By Tim Maloney
Lampre spokesperson Stefano Cortinovis told Cyclingnews today that "at this time, we have not officially announced that we will not continue with Raimondas Rumsas for the 2003 season. We are awaiting the eventual resolution of his problems with the French justice system."
However, with Lampre's official announcement of the arrival of tough Tuscan Francesco Casagrande for the '03 season, there are still questions about the future of Rumsas at Lampre.
The Lithuanian, third in this year's Tour de France, does not get along with Casagrande. The Italian held a grudge against Rumsas when both were at Fassa Bortolo in 2001 after Rumsas had handily beat Casagrande at the Giro di Lombardia the year before. Similarly, Rumsas claimed that Casagrande thwarted his selection to the Fassa Bortolo TDF squad in 2001.
Although his wife Edita is finally out of gaol in France, Rumsas' problems are far from over. His number one nemesis Casagrande is coming to his team next season and French police are still looking to grill him about the controlled substances found in the trunk of his wife's car just after the Tour. It's hard to see the talented Lithuanian soon emerging from the soap opera that's become his cycling career with a happy ending.
German Division I team Gerolsteiner has made a few changes for 2003, where it hopes to gain selection in the Tour de France for the first time. Leaving the team are Lithuanian sprinter Saulius Ruskys, German Tobias Steinhauser (who may follow Jan Ullrich to CSC if that deal comes off), and Italian Federico Morini, who retired from cycling after a training accident. To make up for these losses, Gerolsteiner has signed the excellent Telekom domestique Udo Bölts, Swiss sprinter Marcus Zberg (Rabobank), Torsten Nitsche (Saeco), and Robert Förster (Nürnberger). The team will again be led by Italian one day specialist Davide Rebellin.
Belgian Kurt Van Landeghem has re-signed with Landbouwkrediet-Colnago for another year. The team now has 19 riders under contract for 2003, including Tom Steels, Ludovic Capelle, Ludo Dierckxsens, and Yaroslav Popovych. Negotiations are under way with Fabien De Waele and Tom Stremersch.
Andreî Teteriuk (CCC-Polsat) will join Team Nippon Hoddo-Jura Suisse for 2003. Teteriuk scored two victories this season, Stage 2 in the Settimana Ciclista Lombarda, and Stage 4 in the GP Mosqueteiros. Prior to joining CCC-Polsat, Teteriuk rode for Mercury-Viatel in 2001 and Liquigas-Pata in 2000.
Transfer season hits Portugal, and a number of national teams have announced new hires for the 2003 season. Here is a summary of the comings and goings within the Portuguese teams:
Barbot-Torrie has signed Pablo de Pedro, Rui Pinto (Paredes Rota dos Móveis), David Gomez (Barbot-Torrie espoirs).
LA-Pecol signs Luís Pinheiro (neo pro), Nuno Ribeiro (Barbot-Torrie).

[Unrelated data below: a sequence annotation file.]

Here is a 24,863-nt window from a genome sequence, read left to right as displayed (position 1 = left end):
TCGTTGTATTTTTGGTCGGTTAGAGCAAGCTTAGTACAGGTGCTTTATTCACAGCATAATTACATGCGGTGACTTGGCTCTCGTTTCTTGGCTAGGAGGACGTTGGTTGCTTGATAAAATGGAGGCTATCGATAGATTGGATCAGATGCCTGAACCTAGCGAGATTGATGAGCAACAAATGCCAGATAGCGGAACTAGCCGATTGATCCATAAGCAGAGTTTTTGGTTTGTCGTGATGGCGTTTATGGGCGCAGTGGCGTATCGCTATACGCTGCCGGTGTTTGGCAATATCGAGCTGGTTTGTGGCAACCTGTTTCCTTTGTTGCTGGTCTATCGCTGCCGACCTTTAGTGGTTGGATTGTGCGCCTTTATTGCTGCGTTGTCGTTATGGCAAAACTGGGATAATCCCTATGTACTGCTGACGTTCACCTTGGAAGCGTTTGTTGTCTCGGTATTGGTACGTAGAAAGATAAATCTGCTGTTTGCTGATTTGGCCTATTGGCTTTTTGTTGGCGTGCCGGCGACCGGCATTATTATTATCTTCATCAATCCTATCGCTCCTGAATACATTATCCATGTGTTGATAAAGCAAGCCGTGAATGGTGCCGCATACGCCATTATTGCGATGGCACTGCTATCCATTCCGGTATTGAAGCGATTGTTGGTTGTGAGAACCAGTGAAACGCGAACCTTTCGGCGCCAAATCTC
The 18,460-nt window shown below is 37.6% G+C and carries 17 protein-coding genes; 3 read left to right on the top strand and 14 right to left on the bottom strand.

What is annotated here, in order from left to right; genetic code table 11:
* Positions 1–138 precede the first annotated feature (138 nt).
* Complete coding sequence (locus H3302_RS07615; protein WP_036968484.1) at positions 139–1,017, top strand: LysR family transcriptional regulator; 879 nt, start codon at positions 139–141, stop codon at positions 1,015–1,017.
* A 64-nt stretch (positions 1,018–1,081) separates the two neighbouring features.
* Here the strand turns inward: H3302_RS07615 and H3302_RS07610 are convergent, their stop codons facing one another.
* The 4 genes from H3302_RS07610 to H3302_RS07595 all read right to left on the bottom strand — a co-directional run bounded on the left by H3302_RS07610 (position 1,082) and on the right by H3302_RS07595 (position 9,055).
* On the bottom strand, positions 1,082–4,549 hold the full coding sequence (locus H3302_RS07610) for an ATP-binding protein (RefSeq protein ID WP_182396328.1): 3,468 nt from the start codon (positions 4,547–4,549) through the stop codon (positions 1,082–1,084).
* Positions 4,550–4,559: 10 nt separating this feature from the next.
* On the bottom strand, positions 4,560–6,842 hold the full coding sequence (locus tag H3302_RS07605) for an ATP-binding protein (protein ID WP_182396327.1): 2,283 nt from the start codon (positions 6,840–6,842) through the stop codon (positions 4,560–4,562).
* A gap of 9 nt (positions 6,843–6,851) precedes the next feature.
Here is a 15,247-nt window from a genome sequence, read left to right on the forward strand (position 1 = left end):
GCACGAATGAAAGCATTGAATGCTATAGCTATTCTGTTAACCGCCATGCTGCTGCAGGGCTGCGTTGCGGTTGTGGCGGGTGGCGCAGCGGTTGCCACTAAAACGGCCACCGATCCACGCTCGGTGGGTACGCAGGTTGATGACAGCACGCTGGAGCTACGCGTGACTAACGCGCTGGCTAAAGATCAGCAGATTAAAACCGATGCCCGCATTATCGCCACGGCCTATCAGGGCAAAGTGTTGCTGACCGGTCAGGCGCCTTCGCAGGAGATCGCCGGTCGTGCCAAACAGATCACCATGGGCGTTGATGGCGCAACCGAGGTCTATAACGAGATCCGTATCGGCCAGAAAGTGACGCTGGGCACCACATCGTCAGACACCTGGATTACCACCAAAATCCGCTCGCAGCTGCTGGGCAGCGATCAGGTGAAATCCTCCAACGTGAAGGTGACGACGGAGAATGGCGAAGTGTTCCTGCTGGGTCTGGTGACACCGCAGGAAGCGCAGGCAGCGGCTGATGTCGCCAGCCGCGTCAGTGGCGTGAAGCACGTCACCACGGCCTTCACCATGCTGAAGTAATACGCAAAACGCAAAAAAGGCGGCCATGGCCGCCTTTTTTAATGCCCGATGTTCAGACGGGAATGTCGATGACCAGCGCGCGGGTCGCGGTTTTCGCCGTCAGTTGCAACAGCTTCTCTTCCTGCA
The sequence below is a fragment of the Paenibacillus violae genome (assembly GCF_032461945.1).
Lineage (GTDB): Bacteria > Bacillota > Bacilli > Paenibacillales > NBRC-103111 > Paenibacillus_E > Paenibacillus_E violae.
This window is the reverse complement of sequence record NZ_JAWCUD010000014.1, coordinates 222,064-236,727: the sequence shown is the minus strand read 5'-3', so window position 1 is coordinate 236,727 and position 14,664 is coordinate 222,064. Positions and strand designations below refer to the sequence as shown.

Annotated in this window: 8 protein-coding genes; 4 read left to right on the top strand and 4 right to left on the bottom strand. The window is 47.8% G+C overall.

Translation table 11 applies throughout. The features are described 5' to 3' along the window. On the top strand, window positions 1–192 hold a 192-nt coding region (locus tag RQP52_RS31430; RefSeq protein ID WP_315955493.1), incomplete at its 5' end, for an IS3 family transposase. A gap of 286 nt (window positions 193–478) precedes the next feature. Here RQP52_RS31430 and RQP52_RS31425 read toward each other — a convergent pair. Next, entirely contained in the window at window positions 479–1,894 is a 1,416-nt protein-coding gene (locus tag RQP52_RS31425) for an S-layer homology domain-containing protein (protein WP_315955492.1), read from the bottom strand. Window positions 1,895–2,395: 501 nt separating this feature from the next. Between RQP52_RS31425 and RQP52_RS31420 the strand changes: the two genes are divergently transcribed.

Paredes Rota dos Móveis will add Ricardo Felgueiras (Carvalhelhos-Boavista).
Cantanhede-M.Marialva adds three riders: Ezequiel Mosquera (Paredes Rota dos Móveis), Vitor Gamito (Barbot-Torrie), and Pedro Barnabé (Barbot-Torrie espoirs).
Porta da Ravessa-Zurich will promote three of its espoirs, Luis Bartolomeu, Mario Lourenço, Juan Antonio Jimenez. Also joining the team are Joaquim Andrade and Nelson Vitorino (Cantanhede-M.Marialva), Vidal Fitas (Barbot-Torrie), and David Blanco (ASC Vila do Conde).
ASC - Vila do Conde has signed Cesar Pinto (neo pro), Cláudio Faria (Barbot-Torrie), Victoriano Fernandez (Milaneza-MSS), and Marco Morais (Barbot-Torrie).
Pepolim & Irmãos - Ovarense adds neo-pro Jordi Berenger and Alexandre Pinho (Matesica-Abóboda).
Courtesy of Antonio Dias
The Colombian Orbitel team will join the UCI Division II ranks next season, tackling the better part of the European calendar. The team will ride under the guidance of Raul Mesa Orozco, former director of Cafe de Colombia, Ryalcao Postobon, and Flavia Telecom.
Three of the principal riders on the team will be Hernan Buenahora, Felix Rafael Cardenas, and Carlos Alberto Contreras. The team will carry a total of 16 riders.
Dutch riders Mirjam Melchers and Arenda Grimberg have extended their contracts with the Farm Frites-Hartol team. Melchers signed a two year contract which will take her through 2004. Her goal next season will not be solely focussed on the World Cup, which she narrowly missed this year after Petra Rossner won the final round in Rotterdam. Instead she will try to win the World Championships in Hamilton, as well as the Olympic Games Road Race in Athens in 2004.
Arenda Grimberg also extended her contract with the team of Michael Zijlaard for one year, with an option for a second year. Amongst her seven victories this season, Grimberg won the Dutch National Championship in Nijmegen.